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Bradley, P. W., Brawner MD, Raffel TR, Rohr JR, Olson DH, & Blaustein, A. R. (2020). Shifts in temperature influence how Batrachochytrium dendrobatidis infects amphibian larvae. (Vol. 14).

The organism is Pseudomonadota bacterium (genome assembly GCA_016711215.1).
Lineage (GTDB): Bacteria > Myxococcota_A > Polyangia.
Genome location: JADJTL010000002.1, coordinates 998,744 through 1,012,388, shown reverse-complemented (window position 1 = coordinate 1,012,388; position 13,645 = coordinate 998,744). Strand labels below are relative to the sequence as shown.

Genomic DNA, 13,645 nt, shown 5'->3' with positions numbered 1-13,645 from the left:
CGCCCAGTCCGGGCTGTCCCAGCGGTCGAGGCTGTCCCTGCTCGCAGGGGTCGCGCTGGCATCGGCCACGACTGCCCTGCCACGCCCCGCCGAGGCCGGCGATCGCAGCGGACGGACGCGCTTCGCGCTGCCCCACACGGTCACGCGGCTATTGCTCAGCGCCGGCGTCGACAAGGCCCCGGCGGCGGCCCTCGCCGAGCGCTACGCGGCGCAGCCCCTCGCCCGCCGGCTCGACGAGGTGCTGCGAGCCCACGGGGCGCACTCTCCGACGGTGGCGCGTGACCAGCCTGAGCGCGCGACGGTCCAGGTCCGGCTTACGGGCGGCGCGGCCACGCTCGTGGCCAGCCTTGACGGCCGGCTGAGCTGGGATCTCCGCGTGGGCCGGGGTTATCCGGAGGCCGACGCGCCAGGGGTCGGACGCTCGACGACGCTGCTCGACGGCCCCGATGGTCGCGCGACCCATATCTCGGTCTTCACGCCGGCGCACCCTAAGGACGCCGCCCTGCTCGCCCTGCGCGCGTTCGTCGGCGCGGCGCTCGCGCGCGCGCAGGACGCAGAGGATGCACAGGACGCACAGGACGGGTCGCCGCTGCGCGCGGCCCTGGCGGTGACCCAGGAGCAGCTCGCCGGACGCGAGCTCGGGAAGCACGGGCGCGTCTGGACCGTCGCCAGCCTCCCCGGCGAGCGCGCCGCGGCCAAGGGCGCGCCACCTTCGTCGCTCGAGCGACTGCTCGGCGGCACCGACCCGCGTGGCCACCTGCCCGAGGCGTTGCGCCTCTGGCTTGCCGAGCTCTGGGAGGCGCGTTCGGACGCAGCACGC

Abstract: Many climate change models predict increases in frequency and magnitude of temperature fluctuations that might impact how ectotherms are affected by disease. Shifts in temperature might especially affect amphibians, a group with populations that have been challenged by several pathogens. Because amphibian hosts invest more in immunity at warmer than cooler temperatures and parasites might acclimate to temperature shifts faster than hosts (creating lags in optimal host immunity), researchers have hypothesized that a temperature shift from cold-to-warm might result in increased amphibian sensitivity to pathogens, whereas a shift from warm-to-cold might result in decreased sensitivity. Support for components of this climate-variability based hypothesis have been provided by prior studies of the fungus Batrachochytrium dendrobatidis (Bd) that causes the disease chytridiomycosis in amphibians. We experimentally tested whether temperature shifts before exposure to Batrachochytrium dendrobatidis (Bd) alters susceptibility to the disease chytridiomycosis in the larval stage of two amphibian species-western toads (Anaxyrus boreas) and northern red legged frogs (Rana aurora). Both host species harbored elevated Bd infection intensities under constant cold (15 degrees C) temperature in comparison to constant warm (20 degrees C) temperature. Additionally, both species experienced an increase in Bd infection abundance after shifted from 15 degrees C to 20 degrees C, compared to a constant 20 degrees C but they experienced a decrease in Bd after shifted from 20 degrees C to 15 degrees C, compared to a constant 15 degrees C. These results are in contrast to prior studies of adult amphibians highlighting the potential for species and stage differences in the temperature-dependence of chytridiomycosis.